Rowan University mathematician tackles a perplexing problem: Where will currents go next?

Rowan University mathematician tackles a perplexing problem: Where will currents go next?

In this 2016 photo taken near the Deepwater Horizon site on the Gulf of Mexico, Dr. Helga Huntley pauses while taking notes on the locations of drifters deployed to track the movement of currents.

The great swirling current that swoops tropical waters through the Gulf of Mexico carries tantalizing clues about the future: where fish will congregate, how hurricanes will behave and where oil spills might blob onto distant shorelines.  

The Loop Current sometimes flows close to the Cuban shore and other times bulges toward the American coast. Occasionally, once or twice a year, it spins off a huge eddy that can merge again with its mother multiple times before it meanders westward in the Gulf and finally dissipates. Scientists don’t know what causes these eddies to form, what factors might foretell when they occur, or even how to define the precise moment when they occur.    

It’s a “vexingly difficult” problem that fascinates Dr. Helga Huntley, an assistant professor of mathematics in Rowan University’s College of Science & Mathematics who studies ocean currents. Now, with support from a $234,109 grant from the National Academies of Science, Engineering and Medicine, Huntley is developing a mathematical diagnostic to forecast the formation of these eddies, using ocean physics and dynamical systems theory.

Just as meteorologists use numerical models to predict the weather, oceanographers can use similar models to understand where water will go next. To make sure such forecasts aren’t just realistic but actually reflect reality, the models are constrained by observations. In the ocean, gathering such data is more difficult and more expensive than in the air. So, scientists and mathematicians like Huntley are working to identify which observations are key to getting the Loop Current right.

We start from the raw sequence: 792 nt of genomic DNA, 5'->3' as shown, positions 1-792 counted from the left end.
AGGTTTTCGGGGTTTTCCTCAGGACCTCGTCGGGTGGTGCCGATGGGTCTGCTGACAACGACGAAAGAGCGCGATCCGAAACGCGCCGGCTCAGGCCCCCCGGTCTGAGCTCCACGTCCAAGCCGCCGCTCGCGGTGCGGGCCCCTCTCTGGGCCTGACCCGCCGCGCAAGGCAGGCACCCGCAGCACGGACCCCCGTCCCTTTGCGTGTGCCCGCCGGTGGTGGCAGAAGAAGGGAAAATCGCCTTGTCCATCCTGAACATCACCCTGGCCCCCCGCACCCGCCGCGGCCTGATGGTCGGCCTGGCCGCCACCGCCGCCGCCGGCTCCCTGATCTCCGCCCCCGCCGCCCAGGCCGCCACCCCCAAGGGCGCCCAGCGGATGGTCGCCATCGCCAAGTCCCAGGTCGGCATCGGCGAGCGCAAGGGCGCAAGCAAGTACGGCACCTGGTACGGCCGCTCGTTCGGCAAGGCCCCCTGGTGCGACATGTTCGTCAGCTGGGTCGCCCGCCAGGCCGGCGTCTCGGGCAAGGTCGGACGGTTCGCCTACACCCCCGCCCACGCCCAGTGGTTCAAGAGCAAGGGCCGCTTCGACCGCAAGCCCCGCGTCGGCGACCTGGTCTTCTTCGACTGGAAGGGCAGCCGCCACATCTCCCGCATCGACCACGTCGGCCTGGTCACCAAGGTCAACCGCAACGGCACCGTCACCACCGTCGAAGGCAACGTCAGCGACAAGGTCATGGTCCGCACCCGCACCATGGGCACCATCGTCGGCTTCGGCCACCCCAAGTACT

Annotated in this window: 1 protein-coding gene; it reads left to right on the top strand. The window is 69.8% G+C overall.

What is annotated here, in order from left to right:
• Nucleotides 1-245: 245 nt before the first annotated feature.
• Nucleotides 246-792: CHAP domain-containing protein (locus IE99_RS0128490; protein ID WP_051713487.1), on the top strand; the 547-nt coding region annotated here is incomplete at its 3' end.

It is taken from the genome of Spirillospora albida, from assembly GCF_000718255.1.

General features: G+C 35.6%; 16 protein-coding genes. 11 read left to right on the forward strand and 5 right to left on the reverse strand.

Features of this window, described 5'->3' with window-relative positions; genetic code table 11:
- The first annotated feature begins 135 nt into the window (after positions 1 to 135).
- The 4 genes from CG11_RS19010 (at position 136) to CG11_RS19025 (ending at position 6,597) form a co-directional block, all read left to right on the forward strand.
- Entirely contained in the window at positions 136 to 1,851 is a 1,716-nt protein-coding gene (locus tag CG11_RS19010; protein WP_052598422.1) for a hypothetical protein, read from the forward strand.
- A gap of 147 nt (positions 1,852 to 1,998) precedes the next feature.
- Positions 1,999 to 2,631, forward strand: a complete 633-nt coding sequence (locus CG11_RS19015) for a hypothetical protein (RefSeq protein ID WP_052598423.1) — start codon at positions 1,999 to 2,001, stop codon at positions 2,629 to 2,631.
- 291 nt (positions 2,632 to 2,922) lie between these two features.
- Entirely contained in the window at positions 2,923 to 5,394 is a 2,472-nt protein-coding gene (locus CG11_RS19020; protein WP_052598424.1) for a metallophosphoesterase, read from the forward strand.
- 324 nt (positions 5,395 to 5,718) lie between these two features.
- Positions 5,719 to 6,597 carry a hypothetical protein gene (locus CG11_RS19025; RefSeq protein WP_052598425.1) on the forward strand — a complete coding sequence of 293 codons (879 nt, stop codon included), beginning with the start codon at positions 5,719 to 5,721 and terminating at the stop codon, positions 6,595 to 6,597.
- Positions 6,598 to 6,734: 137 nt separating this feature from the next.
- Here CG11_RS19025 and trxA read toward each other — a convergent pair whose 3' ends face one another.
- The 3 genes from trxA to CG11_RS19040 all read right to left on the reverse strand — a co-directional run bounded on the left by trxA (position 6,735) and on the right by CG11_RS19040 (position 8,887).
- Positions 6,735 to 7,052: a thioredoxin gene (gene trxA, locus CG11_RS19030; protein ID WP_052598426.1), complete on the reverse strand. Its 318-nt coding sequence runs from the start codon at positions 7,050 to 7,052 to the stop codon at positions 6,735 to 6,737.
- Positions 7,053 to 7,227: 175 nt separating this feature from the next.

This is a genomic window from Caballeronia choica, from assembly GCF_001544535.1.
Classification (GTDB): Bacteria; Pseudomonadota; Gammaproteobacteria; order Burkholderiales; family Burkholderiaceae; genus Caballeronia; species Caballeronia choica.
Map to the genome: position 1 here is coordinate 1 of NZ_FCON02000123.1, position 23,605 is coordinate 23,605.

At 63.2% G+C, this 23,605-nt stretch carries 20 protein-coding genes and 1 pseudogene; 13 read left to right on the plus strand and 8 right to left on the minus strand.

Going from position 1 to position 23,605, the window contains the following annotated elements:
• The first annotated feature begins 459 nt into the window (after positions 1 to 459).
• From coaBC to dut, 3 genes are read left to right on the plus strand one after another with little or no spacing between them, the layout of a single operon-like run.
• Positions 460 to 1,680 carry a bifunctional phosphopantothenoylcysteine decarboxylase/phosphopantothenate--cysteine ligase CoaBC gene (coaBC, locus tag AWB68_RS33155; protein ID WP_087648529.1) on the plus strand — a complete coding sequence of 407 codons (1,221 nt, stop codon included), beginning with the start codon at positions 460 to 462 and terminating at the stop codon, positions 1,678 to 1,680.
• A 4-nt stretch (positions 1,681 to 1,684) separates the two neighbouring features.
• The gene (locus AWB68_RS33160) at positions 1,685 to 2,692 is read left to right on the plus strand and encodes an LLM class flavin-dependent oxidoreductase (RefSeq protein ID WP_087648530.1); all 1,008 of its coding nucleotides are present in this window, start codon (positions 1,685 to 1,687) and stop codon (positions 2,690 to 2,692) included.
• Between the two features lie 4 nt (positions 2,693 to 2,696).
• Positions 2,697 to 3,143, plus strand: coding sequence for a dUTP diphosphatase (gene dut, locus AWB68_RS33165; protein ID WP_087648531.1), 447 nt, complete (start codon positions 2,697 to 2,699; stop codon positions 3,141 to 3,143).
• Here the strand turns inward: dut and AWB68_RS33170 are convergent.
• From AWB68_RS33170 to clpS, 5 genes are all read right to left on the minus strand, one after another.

The Gulf of Mexico is a good place to run a numerical ocean model because it’s mostly hemmed in by land, Huntley explained. And it’s an important body of water with societal impacts to large countries, especially in terms of fisheries, trade and oil extraction. 

Huntley began studying the Gulf after the 2010 Deepwater Horizon drilling rig explosion caused a months-long underwater oil spill and one of the largest environmental disasters in American history.

“Generally, the field was prepared to figure out what happens when oil leaks from a tanker,” Huntley said. “What happens when it comes from a pipe under the ocean is a whole different ball game. Both the scientists and engineers weren’t prepared for that.” 

Part of the resulting legal settlement led to a large chunk of money set aside for scientific research that’s now fueling investigations like Huntley’s. 

For this project, Huntley will use simulations of the Gulf of Mexico to develop a new method to tell the birth story of what’s formally called the Loop Current Eddy. 

Dynamical systems theory is a field of mathematics that studies systems that move, such as how people funnel through an airport security line or, in this case, where currents go. Rather than relying only on statistical probabilities, Huntley is also using fluid mechanics to understand the forces at work behind the water movement. 

“It’s not random,” Huntley said. “That’s the whole key … we’re not just looking at the statistics. We want to know what causes the currents to do what they’re doing.”

Huntley expects to involve at least one student in her research this summer. 

Dr. Dexter Whittinghill, who heads Rowan’s Mathematics Department, called Huntley “a great asset to the department.” 

“Dr. Huntley’s research is an important example of the relevance and applications of mathematics and why studying advanced mathematics is so important,” added Dr. Karen Magee-Sauer, dean of the College of Science & Mathematics. “We are excited for Rowan  students to do research with Dr. Huntley’s research group and discover the beauty of mathematics in solving real-world problems.”